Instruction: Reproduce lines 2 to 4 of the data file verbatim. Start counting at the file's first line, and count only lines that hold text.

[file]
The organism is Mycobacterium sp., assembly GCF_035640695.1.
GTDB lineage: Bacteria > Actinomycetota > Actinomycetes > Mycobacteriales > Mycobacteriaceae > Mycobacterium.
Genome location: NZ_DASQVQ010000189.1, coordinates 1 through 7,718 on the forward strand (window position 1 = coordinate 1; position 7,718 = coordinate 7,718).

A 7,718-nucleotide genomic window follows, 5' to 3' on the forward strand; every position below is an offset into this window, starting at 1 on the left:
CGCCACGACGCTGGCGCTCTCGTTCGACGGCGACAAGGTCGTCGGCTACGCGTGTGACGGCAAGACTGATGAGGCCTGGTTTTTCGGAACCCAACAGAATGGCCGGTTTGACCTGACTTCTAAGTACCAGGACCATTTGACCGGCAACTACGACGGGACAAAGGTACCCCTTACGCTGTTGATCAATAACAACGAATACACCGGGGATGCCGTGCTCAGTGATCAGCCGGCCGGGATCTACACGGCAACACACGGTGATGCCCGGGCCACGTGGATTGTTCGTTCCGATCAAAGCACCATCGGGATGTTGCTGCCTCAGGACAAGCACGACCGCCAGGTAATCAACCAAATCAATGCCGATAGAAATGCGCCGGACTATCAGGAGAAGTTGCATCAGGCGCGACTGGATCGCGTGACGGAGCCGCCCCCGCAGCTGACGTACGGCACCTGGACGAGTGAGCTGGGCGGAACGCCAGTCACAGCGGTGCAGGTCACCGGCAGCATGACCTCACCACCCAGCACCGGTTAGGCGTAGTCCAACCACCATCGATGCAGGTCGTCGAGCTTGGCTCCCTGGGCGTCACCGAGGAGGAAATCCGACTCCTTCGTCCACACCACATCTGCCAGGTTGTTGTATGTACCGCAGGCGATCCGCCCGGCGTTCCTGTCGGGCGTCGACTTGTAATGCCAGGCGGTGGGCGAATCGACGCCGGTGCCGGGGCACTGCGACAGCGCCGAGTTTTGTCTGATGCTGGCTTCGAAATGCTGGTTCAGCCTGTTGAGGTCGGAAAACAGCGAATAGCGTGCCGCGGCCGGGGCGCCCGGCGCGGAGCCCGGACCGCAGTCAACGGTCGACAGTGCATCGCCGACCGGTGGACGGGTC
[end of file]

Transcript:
GTDB lineage: Bacteria > Actinomycetota > Actinomycetes > Mycobacteriales > Mycobacteriaceae > Mycobacterium.
Genome location: NZ_DASQVQ010000189.1, coordinates 1 through 7,718 on the forward strand (window position 1 = coordinate 1; position 7,718 = coordinate 7,718).

A 7,718-nucleotide genomic window follows, 5' to 3' on the forward strand; every position below is an offset into this window, starting at 1 on the left: